Mojo - August 2005

Clinton and al-Qaeda, Once More

| Wed Aug. 17, 2005 2:53 PM EDT

The New York Times reports on newly declassified documents noting that, back in 1996, the State Department's intelligence shop warned the Clinton administration about Osama bin Laden's move from the Sudan to Afghanistan:

In what would prove a prescient warning, the State Department intelligence analysts said in a top-secret assessment on Mr. bin Laden that summer that "his prolonged stay in Afghanistan - where hundreds of 'Arab mujahedeen' receive terrorist training and key extremist leaders often congregate - could prove more dangerous to U.S. interests in the long run than his three-year liaison with Khartoum," in Sudan.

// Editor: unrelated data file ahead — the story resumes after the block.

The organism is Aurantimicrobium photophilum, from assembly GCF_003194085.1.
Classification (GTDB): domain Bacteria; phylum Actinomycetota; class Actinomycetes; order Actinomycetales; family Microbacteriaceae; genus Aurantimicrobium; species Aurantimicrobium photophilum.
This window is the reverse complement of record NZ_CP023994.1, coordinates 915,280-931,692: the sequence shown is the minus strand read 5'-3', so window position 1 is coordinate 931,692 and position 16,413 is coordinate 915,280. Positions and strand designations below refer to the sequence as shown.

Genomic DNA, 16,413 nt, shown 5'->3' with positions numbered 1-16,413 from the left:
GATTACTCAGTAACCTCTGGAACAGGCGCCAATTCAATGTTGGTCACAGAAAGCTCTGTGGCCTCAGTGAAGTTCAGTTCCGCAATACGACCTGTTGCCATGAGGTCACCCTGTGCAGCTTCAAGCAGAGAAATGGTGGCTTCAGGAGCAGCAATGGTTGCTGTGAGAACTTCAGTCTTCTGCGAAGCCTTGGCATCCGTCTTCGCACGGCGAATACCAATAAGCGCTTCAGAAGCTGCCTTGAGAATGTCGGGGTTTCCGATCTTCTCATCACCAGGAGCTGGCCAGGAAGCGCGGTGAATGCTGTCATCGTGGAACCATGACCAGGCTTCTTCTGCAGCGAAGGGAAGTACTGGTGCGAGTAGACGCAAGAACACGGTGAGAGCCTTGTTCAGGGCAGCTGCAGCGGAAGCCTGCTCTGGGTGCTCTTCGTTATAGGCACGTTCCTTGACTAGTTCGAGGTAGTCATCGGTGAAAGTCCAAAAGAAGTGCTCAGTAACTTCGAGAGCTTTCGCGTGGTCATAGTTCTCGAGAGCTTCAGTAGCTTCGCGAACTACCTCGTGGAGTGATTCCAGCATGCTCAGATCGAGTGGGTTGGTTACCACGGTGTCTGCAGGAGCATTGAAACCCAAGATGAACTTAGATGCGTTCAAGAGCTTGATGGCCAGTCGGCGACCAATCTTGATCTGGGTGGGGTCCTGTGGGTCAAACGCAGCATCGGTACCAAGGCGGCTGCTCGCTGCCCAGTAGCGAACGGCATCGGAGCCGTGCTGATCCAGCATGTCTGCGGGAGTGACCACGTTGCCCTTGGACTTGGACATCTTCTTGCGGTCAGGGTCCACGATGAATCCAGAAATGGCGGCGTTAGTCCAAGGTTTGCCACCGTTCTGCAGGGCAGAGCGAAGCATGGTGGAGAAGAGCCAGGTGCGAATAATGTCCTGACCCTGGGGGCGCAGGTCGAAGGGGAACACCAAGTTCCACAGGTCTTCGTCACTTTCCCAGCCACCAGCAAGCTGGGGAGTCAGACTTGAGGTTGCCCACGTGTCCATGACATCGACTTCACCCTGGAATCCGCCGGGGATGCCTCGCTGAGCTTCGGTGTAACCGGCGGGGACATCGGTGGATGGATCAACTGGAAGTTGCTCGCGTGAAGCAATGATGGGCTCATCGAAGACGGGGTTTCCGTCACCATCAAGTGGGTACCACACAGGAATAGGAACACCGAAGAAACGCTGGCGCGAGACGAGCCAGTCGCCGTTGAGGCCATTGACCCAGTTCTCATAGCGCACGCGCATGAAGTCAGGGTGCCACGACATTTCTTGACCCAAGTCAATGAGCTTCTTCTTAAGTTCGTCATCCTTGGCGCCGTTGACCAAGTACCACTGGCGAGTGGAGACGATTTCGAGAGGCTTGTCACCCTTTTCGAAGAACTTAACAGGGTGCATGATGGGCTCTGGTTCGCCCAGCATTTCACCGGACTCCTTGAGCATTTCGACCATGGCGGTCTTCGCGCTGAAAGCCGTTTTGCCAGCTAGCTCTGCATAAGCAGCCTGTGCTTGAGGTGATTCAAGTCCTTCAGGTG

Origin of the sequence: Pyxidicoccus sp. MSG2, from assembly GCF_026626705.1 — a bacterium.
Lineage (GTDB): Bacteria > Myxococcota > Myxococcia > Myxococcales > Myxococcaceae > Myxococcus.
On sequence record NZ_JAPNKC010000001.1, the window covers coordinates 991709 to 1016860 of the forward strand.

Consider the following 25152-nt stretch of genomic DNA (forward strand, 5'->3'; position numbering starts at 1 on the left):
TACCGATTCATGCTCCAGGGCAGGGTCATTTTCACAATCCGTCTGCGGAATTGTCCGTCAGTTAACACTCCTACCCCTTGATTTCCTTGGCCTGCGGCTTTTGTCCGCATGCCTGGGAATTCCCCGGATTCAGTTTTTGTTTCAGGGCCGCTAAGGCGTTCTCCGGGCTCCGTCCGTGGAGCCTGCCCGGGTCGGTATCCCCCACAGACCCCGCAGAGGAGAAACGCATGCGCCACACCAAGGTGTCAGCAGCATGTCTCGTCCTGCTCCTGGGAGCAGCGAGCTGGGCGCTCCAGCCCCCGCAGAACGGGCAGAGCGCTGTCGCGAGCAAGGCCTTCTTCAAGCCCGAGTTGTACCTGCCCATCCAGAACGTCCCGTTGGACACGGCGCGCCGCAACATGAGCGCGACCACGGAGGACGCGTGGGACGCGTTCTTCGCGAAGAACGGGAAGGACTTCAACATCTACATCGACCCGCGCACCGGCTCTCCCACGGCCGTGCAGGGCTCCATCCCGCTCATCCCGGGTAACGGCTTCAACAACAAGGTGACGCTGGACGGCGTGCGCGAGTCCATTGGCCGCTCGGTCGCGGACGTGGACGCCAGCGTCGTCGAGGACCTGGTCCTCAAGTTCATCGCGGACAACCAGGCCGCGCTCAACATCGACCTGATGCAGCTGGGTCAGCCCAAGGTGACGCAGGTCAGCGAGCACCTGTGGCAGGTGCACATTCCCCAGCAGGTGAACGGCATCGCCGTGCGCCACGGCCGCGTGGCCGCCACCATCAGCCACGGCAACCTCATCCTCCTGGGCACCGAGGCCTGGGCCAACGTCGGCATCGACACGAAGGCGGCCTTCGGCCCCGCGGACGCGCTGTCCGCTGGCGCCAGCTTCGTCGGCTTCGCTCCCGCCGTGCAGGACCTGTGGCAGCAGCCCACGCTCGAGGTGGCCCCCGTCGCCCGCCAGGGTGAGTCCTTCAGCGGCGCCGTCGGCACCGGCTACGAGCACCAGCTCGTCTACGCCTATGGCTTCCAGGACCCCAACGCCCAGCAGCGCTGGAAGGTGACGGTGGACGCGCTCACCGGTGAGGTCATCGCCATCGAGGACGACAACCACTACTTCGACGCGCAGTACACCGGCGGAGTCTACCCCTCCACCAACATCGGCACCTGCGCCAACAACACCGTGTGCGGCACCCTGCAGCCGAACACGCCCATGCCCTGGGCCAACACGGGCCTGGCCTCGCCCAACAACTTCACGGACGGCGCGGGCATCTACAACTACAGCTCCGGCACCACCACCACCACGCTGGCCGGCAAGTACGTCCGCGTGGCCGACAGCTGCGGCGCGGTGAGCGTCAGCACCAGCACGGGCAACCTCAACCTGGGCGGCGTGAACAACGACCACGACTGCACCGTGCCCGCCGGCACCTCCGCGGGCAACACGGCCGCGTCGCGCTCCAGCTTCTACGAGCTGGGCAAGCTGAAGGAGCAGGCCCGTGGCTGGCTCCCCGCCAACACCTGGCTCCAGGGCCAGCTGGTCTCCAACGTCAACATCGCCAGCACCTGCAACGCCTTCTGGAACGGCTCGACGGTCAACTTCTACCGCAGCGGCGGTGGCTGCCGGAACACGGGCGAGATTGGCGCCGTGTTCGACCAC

Doesn't look good, does it. On the other hand, whether or not the Clinton administration took this warning seriously, it's impossible to imagine that the U.S. could've gone to war against Afghanistan prior to 9/11. Clinton's suggestion in New York magazine this week, that he would have "launched an attack on Afghanistan early" if only he had known that al-Qaeda was responsible for the attack on the U.S.S Cole, is pretty laughable. Clinton's trying to make himself look good—please, pray tell, why would that particular attack be a cause for war, but not the 1998 embassy bombings?—but even if he was serious, a war against Afghanistan in 2000 would've been opposed by the Republican Congress, which was then against any adventures abroad, as well as the media, which would've had a field day calling any such attack a "wag the dog" maneuver. Sad but true.